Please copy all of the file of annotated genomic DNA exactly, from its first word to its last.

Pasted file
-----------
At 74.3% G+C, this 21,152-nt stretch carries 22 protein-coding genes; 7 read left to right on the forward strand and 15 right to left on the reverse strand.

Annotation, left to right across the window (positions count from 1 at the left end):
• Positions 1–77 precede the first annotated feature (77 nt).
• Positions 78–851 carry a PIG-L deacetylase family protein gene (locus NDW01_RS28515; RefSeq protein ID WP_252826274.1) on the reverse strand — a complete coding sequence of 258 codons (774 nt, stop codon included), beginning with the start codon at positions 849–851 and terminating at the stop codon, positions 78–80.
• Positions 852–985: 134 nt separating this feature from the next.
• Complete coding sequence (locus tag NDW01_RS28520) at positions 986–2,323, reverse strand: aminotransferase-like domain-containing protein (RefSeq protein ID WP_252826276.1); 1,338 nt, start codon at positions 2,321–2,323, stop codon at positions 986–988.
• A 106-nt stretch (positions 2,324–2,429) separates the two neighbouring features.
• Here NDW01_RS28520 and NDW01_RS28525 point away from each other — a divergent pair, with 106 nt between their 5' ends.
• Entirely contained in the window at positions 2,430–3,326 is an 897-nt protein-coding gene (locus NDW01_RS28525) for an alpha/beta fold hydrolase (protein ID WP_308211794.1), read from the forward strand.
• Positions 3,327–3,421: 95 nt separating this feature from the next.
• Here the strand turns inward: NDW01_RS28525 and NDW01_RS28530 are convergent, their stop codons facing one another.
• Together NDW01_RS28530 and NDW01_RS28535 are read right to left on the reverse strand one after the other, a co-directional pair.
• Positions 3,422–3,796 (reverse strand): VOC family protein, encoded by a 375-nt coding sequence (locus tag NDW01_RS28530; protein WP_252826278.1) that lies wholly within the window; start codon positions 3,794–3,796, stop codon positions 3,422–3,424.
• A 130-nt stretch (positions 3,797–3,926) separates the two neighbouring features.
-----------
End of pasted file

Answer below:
At 74.3% G+C, this 21,152-nt stretch carries 22 protein-coding genes; 7 read left to right on the forward strand and 15 right to left on the reverse strand.

Annotation, left to right across the window (positions count from 1 at the left end):
• Positions 1–77 precede the first annotated feature (77 nt).
• Positions 78–851 carry a PIG-L deacetylase family protein gene (locus NDW01_RS28515; RefSeq protein ID WP_252826274.1) on the reverse strand — a complete coding sequence of 258 codons (774 nt, stop codon included), beginning with the start codon at positions 849–851 and terminating at the stop codon, positions 78–80.
• Positions 852–985: 134 nt separating this feature from the next.
• Complete coding sequence (locus tag NDW01_RS28520) at positions 986–2,323, reverse strand: aminotransferase-like domain-containing protein (RefSeq protein ID WP_252826276.1); 1,338 nt, start codon at positions 2,321–2,323, stop codon at positions 986–988.
• A 106-nt stretch (positions 2,324–2,429) separates the two neighbouring features.
• Here NDW01_RS28520 and NDW01_RS28525 point away from each other — a divergent pair, with 106 nt between their 5' ends.
• Entirely contained in the window at positions 2,430–3,326 is an 897-nt protein-coding gene (locus NDW01_RS28525) for an alpha/beta fold hydrolase (protein ID WP_308211794.1), read from the forward strand.
• Positions 3,327–3,421: 95 nt separating this feature from the next.
• Here the strand turns inward: NDW01_RS28525 and NDW01_RS28530 are convergent, their stop codons facing one another.
• Together NDW01_RS28530 and NDW01_RS28535 are read right to left on the reverse strand one after the other, a co-directional pair.
• Positions 3,422–3,796 (reverse strand): VOC family protein, encoded by a 375-nt coding sequence (locus tag NDW01_RS28530; protein WP_252826278.1) that lies wholly within the window; start codon positions 3,794–3,796, stop codon positions 3,422–3,424.
• A 130-nt stretch (positions 3,797–3,926) separates the two neighbouring features.